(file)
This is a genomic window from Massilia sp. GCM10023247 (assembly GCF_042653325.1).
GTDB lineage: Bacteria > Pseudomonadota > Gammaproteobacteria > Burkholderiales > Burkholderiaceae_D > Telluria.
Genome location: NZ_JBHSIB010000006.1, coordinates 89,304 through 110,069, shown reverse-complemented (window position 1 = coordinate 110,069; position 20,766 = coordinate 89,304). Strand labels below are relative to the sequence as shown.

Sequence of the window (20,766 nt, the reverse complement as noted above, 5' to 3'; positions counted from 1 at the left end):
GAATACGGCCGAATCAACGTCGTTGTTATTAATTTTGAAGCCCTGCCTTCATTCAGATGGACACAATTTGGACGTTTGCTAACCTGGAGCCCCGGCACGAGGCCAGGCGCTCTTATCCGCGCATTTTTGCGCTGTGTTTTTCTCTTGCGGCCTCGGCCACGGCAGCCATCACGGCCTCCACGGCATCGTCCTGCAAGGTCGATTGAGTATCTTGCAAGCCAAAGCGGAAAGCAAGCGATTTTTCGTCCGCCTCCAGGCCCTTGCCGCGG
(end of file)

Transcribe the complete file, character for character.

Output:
This is a genomic window from Massilia sp. GCM10023247 (assembly GCF_042653325.1).
GTDB lineage: Bacteria > Pseudomonadota > Gammaproteobacteria > Burkholderiales > Burkholderiaceae_D > Telluria.
Genome location: NZ_JBHSIB010000006.1, coordinates 89,304 through 110,069, shown reverse-complemented (window position 1 = coordinate 110,069; position 20,766 = coordinate 89,304). Strand labels below are relative to the sequence as shown.

Sequence of the window (20,766 nt, the reverse complement as noted above, 5' to 3'; positions counted from 1 at the left end):
GAATACGGCCGAATCAACGTCGTTGTTATTAATTTTGAAGCCCTGCCTTCATTCAGATGGACACAATTTGGACGTTTGCTAACCTGGAGCCCCGGCACGAGGCCAGGCGCTCTTATCCGCGCATTTTTGCGCTGTGTTTTTCTCTTGCGGCCTCGGCCACGGCAGCCATCACGGCCTCCACGGCATCGTCCTGCAAGGTCGATTGAGTATCTTGCAAGCCAAAGCGGAAAGCAAGCGATTTTTCGTCCGCCTCCAGGCCCTTGCCGCGG